Info on therapies

Discussion in 'General Parenting' started by klmno, Sep 14, 2008.

  1. klmno

    klmno Active Member

    I've been researching therapies this weekend and found a bit of information that I thought might help others.

    There is a therapy called "family-focused therapy" which is where the therapist works with the entire family/caregivers to educate them on the diagnosis, help with coping and preventative strategies, problem-solving, etc. Of course, if there is something going on in the family that is "triggering" episodes, it would help identify and correct that, too. This therapy is listed in several issues of the Journal for American Academy of Child and Adolescent Pshychiatry. It has been around for several years and was discussed in an article printed in the New York Times. It is described as:

    It is recommended for several psychiatric disorders in kids, especially BiPolar (BP), in the psychiatric journals. When I did a google search for it, I did not find it listed in any journal or website for psychologists. (I have no idea why psychologists wouldn't be writing about this as much as psychiatrists, especially since it is a recommended psychotherapy, along with individual CBT.) I did find it on an individual psychologist's website (in Colorado or somewhere far from me). There has apparently, been a lot written about it this past year, I guess due to the increase of BiPolar (BP) diagnosis's.

    I hope this can help someone besides me!
  2. amazeofgrace

    amazeofgrace New Member

    hmmm I still like the concept of button pushing therapy, where the psychiatrist literally and intentionally pushes difficult child's buttons, envoking a full fledged melt down, and forcing difficult child to practice coping skills while melting down. Because difficult child II knows his coping skills backwards and forwards, he could teach coping skills, but when he goes they go out the window. Kinda like when I took Lamaze, it really went out the window when the pain started, but I was a star pupil in the class!!!
  3. klmno

    klmno Active Member

    LOL, AOG! I think this is referring to the earlier stages- when the difficult child hasn't yet learned those coping skills, and methods to help them learn- ways that parents can help, etc.
  4. Jena

    Jena New Member

    i've heard of this before and yes it is amazing that it isn't spoken of more. thanks for taking the time to share this.


  5. Superpsy

    Superpsy New Member

    How long exactly has the therapy been around (some aspects of it sound familiar to me but I've never heard of it called family focused therapy)? I ask because there often is a disconnect between academia and field practice. It usually takes a little while for "trickle-down" to occur. That could be why it's not mentioned more...?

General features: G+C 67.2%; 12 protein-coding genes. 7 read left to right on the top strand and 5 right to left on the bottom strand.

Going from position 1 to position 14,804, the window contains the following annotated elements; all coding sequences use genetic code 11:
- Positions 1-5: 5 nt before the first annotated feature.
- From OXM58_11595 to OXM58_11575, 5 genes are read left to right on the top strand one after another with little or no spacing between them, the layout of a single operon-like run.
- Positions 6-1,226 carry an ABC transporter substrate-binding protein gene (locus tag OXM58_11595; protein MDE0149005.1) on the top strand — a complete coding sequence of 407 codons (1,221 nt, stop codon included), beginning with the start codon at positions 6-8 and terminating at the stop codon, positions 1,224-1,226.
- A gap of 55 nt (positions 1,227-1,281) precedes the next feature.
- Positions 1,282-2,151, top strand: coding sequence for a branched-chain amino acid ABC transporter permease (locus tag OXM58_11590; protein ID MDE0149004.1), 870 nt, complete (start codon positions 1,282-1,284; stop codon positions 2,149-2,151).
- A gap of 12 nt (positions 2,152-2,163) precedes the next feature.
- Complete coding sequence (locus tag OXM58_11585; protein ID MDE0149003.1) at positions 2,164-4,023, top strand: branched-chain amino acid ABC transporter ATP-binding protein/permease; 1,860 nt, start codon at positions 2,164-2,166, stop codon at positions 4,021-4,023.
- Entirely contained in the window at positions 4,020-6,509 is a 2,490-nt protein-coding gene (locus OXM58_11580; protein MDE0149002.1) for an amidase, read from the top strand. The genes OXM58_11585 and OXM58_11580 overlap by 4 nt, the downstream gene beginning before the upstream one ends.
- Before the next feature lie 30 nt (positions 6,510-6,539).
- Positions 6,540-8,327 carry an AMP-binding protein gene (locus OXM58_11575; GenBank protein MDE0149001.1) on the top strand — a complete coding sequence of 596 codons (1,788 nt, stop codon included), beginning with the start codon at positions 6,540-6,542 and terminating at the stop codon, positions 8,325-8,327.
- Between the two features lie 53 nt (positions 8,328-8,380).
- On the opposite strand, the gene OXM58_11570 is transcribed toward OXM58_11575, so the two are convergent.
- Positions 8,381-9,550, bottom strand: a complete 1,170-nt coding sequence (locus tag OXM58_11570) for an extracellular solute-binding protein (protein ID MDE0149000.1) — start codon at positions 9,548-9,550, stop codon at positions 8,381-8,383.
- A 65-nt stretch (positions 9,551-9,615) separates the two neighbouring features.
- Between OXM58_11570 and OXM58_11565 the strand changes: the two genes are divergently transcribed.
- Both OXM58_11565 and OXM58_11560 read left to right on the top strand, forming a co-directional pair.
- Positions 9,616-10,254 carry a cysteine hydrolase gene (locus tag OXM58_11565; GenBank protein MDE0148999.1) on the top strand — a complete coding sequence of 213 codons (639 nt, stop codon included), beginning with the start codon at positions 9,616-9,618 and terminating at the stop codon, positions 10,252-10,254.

Also, I don't know the research on family focused therapy but I do know about the research on CBT. Perhaps family focused therapy has been found to not be effective (in research)?

    Thanks for sharing the info. It sounds like a path to pursue.
  6. DazedandConfused

    DazedandConfused Active Member

    I know this is off topic, but this just made me laugh because I can so relate.

    I promised myself that *I* was going to be "dignified" and use all techniques I had learned in class. I CERTAINLY wasn't going to cry out in pain like the woman I heard in the next room!

    After I was induced and the medication really kicked in, I screamed and cursed so loud that any difficult child would have been very proud!
  7. klmno

    klmno Active Member

    LOL! I don't know anybody who made it into the club of "gave birth gracefully"- I know I sure didn't!

    Apparently, this was first developled/explored in the 1980's, I think it said. One of the well-known places for BiPolar (BP) started using it then. It has been studied for effectiveness and based on what I found on the internet, it is very effective with several psychiatric disorders, but less effective for schizophrenia than for BiPolar (BP). Of course, I can't vouch for the credibility of what I find on the web, but I didn't find anything negative said about it. I would hope that it wouldn't be in several psychiatric journals as a recommendation for treatment of BiPolar (BP) (along with the other treatments- like medications, individual CBT counseling) if it hadn't been checked into.

    Also wanted to add- I think some parents may already be involved in this and just don't realize it. You know, a lot of time tdocs don't inform you of what type of therapy or method they are using. (like a dr tells you that he's giving you an antibiotic, a psychiatrist says he's prescribing a MS, a therapist just says "trust me" LOL!)
    Last edited: Sep 15, 2008